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Selous Game Reserve

Selous Game Reserve

Southern Tanzania’s Selous Game Reserve, Africa’s largest game reserve, derives its name from Sir Frederick Selous, a famous big game hunter and early conservationist. The Selous was designated a UNESCO World Heritage Site in 1982 due to its wildlife diversity and undisturbed environment.

Encompassing an area of over 21,000 square miles (not counting additional buffer zones), the Selous is about three times the size of South Africa's Kruger National Park and twice the size of Serengeti National Park. To maintain its pristine quality, the reserve permits no permanent human habitation or structures.

Because of its location and its size, the Selous is much quieter (i.e. fewer tourists per square mile) than the parks in the northern parts of the country, and so it remains relatively wild and untouched. Its size makes it difficult to estimate the true extent of the sheer numbers of wildlife within its borders. But its rivers and lakes sustain phenomenal wildlife concentrations, including Africa's largest populations of elephant and wild dog (wild dogs are also called “painted dogs”), and it is possible the same could be said for buffalo, hippo, crocodile, and lion prides.

Uniquely, walking safaris are permitted in the Selous. And boat trips on the Rufiji are also popular. Along the Rufiji River and beyond, an astonishing number of animal and bird species can be found including waterbuck, reedbuck, bushbuck, crocodile, hippo, and black and white colobus monkeys. Navigating the network of lakes and rivers by boat gives you an unusual perspective on the terrain and allow the animals to remain undisturbed by your presence. Sandbanks are crowded with huge crocodiles, exposed mud banks are shaded under red clouds of carmine bee-eaters, and swampy islands are visited by wandering elephants.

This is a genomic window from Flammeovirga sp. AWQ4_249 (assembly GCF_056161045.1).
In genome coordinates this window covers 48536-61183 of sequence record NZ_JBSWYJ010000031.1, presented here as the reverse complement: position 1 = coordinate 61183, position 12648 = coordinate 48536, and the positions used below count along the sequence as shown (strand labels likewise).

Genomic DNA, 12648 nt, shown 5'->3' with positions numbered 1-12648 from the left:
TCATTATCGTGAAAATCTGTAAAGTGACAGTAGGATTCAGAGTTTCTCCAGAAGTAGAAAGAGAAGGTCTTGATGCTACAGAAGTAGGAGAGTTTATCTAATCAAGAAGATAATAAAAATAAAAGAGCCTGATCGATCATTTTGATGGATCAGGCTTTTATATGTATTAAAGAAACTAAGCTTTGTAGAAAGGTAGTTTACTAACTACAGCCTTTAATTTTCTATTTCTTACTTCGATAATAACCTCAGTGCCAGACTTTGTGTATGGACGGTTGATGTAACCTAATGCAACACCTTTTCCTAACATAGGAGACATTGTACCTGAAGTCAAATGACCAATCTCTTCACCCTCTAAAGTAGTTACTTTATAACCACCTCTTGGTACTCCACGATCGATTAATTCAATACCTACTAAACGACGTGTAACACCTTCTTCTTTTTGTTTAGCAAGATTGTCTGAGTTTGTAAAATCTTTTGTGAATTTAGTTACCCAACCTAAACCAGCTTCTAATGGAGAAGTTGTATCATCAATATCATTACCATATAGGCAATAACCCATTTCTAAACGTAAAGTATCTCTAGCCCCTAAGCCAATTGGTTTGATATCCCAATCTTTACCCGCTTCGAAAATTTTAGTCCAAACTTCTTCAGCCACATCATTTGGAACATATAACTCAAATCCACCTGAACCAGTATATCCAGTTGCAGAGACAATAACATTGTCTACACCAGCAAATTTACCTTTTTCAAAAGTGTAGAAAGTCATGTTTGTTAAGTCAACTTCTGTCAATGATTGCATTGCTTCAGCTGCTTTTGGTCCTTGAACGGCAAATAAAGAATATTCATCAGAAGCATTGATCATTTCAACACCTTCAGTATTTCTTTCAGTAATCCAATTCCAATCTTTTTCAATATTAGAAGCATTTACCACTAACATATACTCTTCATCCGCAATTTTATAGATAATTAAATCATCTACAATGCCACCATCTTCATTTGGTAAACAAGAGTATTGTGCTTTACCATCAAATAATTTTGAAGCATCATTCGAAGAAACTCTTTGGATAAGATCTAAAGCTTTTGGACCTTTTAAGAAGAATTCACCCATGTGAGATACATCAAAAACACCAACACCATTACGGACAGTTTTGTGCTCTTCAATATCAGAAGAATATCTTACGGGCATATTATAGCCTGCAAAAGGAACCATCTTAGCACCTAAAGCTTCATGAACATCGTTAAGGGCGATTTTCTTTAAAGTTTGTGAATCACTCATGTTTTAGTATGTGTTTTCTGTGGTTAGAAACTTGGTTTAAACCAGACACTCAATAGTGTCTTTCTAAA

Magnificent sickle-horned sable and curly-horned greater kudu tend to keep to the longer grass and wooded shrubby areas. The dry season sees an ancient elephant migration from the Selous to Mozambique's Niassa Game Reserves. This journey crosses one of the largest natural trans-boundary eco-systems in Africa, and at the last consensus it was estimated that 64,400 elephants roam the two parks, with 84% on the Tanzanian side.

Fishing the rivers in the Selous is extremely enjoyable as anglers search for fierce tiger fish and giant vundu catfish (which can get exceed 100 pounds). The vundu is equipped with primitive lungs that enable it to cross land for short distances in search of a new home as the pools shrink each dry season.

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